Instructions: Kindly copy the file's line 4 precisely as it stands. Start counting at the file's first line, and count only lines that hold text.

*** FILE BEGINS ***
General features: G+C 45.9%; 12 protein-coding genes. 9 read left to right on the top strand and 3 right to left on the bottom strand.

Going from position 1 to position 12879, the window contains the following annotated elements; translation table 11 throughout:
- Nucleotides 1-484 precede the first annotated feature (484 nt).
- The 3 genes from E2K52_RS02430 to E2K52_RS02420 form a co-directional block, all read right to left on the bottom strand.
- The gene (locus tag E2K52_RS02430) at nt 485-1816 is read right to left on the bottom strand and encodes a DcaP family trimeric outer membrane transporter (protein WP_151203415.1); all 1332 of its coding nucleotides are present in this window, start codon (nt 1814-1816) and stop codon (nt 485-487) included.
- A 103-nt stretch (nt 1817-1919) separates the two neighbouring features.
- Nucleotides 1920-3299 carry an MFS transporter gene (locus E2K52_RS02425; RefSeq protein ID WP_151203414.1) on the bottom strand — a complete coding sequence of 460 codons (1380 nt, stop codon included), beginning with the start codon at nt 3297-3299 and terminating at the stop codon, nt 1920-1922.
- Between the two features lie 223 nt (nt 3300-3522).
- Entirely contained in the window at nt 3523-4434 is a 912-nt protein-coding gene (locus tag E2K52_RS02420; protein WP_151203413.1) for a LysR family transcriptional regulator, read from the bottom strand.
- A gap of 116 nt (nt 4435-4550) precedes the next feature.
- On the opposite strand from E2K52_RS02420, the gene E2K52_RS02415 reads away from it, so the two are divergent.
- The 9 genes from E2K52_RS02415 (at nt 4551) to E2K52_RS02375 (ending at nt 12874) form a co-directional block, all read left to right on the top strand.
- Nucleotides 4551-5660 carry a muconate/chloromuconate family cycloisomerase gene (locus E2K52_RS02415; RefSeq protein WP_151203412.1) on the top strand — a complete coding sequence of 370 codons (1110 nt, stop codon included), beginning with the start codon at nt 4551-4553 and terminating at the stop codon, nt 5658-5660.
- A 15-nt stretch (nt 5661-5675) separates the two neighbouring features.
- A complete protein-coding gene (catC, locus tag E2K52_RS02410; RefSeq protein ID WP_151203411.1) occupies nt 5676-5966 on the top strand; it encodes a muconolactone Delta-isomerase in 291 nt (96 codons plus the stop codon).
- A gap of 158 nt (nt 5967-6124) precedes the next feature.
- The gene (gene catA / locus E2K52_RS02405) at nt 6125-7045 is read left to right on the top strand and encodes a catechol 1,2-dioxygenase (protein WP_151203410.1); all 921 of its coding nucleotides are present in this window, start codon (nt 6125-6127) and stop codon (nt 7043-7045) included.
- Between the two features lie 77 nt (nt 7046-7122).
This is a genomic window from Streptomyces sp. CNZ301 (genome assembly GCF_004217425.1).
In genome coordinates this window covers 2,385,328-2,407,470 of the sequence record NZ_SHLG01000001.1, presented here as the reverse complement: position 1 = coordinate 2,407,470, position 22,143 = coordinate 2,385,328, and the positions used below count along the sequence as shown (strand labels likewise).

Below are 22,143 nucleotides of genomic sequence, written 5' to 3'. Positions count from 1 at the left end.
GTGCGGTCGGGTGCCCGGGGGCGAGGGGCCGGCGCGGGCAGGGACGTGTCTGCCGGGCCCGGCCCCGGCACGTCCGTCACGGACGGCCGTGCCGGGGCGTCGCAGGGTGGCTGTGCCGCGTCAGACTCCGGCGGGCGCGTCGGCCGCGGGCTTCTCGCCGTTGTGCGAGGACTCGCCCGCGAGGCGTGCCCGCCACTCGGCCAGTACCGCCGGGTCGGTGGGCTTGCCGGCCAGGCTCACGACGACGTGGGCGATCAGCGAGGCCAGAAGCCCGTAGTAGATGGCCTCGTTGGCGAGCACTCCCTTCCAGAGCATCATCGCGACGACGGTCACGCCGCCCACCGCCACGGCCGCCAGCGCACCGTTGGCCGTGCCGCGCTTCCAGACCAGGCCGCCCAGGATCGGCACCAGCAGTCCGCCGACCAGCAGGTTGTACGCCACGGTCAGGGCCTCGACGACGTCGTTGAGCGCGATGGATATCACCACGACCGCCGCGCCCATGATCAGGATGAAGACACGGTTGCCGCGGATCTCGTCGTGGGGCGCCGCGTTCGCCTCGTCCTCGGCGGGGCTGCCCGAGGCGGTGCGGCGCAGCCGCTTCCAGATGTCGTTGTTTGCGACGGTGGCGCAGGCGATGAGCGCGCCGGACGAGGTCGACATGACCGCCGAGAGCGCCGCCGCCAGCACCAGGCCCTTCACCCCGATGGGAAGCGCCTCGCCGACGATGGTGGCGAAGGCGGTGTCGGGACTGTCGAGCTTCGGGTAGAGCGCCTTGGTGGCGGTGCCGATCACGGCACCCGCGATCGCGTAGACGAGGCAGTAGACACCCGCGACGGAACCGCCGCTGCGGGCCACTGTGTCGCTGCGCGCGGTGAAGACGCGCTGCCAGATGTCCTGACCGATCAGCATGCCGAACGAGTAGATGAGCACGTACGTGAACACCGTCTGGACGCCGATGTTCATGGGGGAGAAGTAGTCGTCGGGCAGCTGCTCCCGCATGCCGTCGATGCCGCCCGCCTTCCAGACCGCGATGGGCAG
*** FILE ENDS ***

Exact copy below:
- The 3 genes from E2K52_RS02430 to E2K52_RS02420 form a co-directional block, all read right to left on the bottom strand.